Momentum is a tricky thing in sports.
Usually, when a team has it, they don't let it go –– usually.
As the two teams returned to the field less than an hour after No. 2-seeded TCU made a statement in a 9-2 victory over No. 6-seeded Texas, any momentum that could’ve impacted game two should have gone to the Horned Frogs. That wasn’t the case.
Once game two began, Texas was visibly a different team. From diving catches and home runs to the energetic dugout, the Longhorns completely stole any momentum TCU wished to take into game two. They even created their own as they eliminated the sixth-ranked team in the country 9-3 to advance to the Big 12 Championship on Sunday.
And head coach David Pierce said he didn’t even have to tell his team all that much between games to get them ready for game two.
“They understood what’s at stake,” Pierce said. “And basically we were just very determined, and if they were going to beat us in game two they were going to have to earn it. I thought we went out and took the ballgame away.”
Although excitement came with the game two victory, Saturday got off to a sour start.
“Do we have to talk about game one at all?” Pierce said. “Can we just skip that one?”
Pierce’s recommendation is understandable –– game one was not pretty.
Junior Patrick Mathis’ leadoff home run, which wouldn't be his last of the day, gave Texas another early 1-0 lead in game one. However, this time it didn’t last. TCU showed why it’s ranked sixth nationally by doing what the Longhorns’ earlier tournament opponents couldn’t: counter Texas’ punch with a more explosive one.
The Horned Frogs’ four-run first inning matched with 14 hits and two Texas errors allowed TCU to leave nothing for question in a 9-2 blowout.
As the teams left the field and prepared for game two an hour later, Pierce went to somebody unexpected when the Longhorns found themselves on the brink of elimination: freshman Blair Henley.
“We knew if we were going into game two it was highly likely that Blair was going to throw,” Pierce said.
Although Blair admitted he had no clue he’d start until an hour before the game, the right-handed freshman looked like a veteran.
Henley held TCU to two unearned runs on four hits in his six inning performance Saturday night, just a few hours after the Horned Frogs put on a 14-hit show in game one.
“He’s got great stuff,” Pierce said. “As a freshman sometimes you lose your confidence and I think he just started gaining his confidence back and he showed that today.”
The Longhorns jumped out to a 3-0 lead once again after the first inning. This time, it was theirs to keep. Henley grounded the Horned Frog offense other than the two unearned runs in the second, which cut Texas’ lead to 3-2. But another unlikely hero stepped up for Texas.
With Texas’ lead down to one run, junior catcher Michael Cantu stepped into the batter’s box with two on in the fifth and delivered arguably the biggest hit of the game: a three-run blast to the deepest part of the park.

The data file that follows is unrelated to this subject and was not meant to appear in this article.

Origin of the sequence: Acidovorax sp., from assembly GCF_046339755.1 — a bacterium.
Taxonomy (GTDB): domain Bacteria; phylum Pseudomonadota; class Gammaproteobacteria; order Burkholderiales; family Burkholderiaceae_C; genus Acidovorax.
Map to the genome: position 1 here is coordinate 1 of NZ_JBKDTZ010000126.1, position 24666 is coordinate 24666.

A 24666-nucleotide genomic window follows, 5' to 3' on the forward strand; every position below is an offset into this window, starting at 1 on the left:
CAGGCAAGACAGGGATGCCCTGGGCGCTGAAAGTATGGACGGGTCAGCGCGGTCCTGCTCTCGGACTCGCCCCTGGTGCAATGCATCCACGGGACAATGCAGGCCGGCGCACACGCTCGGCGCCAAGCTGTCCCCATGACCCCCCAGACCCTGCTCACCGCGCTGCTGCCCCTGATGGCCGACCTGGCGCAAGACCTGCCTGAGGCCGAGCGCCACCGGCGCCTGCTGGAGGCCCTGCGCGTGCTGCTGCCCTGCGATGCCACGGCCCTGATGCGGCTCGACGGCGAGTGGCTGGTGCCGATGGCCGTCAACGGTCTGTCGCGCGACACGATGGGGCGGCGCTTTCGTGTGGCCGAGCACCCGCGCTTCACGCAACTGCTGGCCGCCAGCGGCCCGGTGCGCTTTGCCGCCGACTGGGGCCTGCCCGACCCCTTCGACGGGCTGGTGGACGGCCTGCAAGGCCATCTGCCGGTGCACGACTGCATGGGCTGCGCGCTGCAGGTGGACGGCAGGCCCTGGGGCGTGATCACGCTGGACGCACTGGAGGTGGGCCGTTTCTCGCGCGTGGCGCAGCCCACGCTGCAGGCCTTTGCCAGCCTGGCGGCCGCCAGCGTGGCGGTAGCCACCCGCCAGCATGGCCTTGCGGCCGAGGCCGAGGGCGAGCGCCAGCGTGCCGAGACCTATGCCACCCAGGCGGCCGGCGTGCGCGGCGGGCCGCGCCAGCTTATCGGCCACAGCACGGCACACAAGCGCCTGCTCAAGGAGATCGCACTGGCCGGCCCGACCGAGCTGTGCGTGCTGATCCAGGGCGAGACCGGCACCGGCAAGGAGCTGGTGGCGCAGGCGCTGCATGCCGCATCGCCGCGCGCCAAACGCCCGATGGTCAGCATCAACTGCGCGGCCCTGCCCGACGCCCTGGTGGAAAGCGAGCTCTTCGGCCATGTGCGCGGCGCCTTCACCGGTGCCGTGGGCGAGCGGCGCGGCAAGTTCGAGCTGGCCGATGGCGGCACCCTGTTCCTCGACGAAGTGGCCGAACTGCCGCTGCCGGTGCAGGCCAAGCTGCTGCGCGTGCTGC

“I didn’t know if the wind was going to knock it down. I didn’t know what the wind was doing, but I knew I hit it pretty well,” Cantu said. “I was praying it went out and thanked god it went out.”
The ball soared over the left center wall 415 feet away from the plate, giving Texas a 6-2 cushion before Patrick Mathis crushed his second home run of the day, punctuating Texas’ 9-3 game two victory.
“Obviously we’re pretty excited,” Henley said. “We got a good win against a really good team I think we’re in a great position to do well in the regional next week, so it was a really big win.”
The Longhorns’ win Saturday night advances them to the Big 12 Championship where they’ll play No. 8-seeded Oklahoma State Sunday at 1 p.m. The Cowboys, who have played inspired ball as of late, beat No. 1-seeded Texas Tech and still have a lot to play for.
With the NCAA regionals approaching, teams will soon find out their postseason fate after the selection show Monday. The Cowboys aren’t the No. 8-seeded team by accident. They did poorly in conference with a 8-13 record. They know the only way they will play in this year’s postseason is if they get an automatic bid, which is what winning the Big 12 Championship would do.
However, Texas has something other than the championship possibly on the line as well. A Longhorn victory would give Texas a strong case to host a regional in Austin, Texas, where the Longhorns seem to be playing their best baseball with a 27-8 home record compared to a 9-13 record away from UFCU Disch-Falk Field.
“I think we’re in a great position,” Pierce said. “It’s going to be up to the committee. We’ve got a lot of positives on our resume. There’s no guarantees, but we’re just going to keep going out everyday and grinding. We’ve got an opportunity to win a championship against a very confident, a very good Oklahoma State team.”